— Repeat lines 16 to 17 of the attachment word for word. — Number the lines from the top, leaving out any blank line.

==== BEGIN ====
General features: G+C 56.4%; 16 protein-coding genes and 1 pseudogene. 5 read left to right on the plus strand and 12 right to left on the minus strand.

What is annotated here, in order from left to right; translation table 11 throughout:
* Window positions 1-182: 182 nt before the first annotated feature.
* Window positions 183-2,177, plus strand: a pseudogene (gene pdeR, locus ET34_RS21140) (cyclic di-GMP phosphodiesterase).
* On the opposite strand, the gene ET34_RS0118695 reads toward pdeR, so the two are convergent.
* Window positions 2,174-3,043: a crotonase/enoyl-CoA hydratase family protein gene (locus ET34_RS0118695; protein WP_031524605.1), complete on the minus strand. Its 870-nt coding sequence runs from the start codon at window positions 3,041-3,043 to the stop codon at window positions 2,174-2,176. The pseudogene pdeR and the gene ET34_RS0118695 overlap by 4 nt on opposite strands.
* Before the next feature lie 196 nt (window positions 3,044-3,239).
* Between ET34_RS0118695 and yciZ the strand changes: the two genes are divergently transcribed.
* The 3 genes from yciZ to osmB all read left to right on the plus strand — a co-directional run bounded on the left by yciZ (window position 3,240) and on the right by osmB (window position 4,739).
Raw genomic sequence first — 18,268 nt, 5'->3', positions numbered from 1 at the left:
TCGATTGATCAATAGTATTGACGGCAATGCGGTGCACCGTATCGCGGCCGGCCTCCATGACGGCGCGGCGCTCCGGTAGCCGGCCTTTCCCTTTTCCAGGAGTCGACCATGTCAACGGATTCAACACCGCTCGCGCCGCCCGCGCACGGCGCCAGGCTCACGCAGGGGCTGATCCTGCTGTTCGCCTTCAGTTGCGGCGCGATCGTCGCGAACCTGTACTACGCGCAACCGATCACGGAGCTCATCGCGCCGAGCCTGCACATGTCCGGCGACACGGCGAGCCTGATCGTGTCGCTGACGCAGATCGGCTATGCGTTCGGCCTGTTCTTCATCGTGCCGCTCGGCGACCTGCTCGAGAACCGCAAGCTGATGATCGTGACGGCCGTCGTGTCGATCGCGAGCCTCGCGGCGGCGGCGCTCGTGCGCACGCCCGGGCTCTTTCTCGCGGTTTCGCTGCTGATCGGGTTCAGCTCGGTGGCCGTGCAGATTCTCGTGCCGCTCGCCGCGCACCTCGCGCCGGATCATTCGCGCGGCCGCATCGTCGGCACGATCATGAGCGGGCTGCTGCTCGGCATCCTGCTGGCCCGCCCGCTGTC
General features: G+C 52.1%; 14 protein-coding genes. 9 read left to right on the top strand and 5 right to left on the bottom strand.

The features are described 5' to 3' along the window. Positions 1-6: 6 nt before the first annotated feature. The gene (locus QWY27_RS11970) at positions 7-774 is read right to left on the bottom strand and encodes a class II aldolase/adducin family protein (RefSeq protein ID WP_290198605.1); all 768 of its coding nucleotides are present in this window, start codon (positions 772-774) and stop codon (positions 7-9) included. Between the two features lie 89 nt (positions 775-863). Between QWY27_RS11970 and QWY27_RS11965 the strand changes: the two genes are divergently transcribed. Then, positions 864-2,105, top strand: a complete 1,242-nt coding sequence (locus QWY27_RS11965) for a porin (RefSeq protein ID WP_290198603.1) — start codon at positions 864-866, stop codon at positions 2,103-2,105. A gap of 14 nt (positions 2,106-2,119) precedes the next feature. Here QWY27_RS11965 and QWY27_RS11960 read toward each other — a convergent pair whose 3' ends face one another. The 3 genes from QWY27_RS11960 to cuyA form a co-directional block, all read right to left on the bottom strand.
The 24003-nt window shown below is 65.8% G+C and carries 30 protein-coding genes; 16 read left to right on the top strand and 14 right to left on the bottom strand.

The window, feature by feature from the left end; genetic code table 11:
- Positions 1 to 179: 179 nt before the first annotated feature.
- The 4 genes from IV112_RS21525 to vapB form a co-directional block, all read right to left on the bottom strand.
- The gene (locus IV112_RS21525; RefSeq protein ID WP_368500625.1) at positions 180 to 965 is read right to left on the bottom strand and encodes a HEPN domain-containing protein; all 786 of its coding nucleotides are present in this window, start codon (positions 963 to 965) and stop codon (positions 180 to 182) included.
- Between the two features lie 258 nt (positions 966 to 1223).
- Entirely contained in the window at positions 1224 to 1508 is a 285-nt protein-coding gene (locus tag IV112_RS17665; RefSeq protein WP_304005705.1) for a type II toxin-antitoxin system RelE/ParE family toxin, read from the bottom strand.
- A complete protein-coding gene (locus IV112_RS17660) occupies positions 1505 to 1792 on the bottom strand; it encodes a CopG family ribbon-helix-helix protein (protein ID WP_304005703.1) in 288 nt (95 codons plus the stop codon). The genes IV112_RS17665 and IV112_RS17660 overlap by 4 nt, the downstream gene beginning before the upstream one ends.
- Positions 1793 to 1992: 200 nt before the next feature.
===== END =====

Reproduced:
- Positions 1 to 179: 179 nt before the first annotated feature.
- The 4 genes from IV112_RS21525 to vapB form a co-directional block, all read right to left on the bottom strand.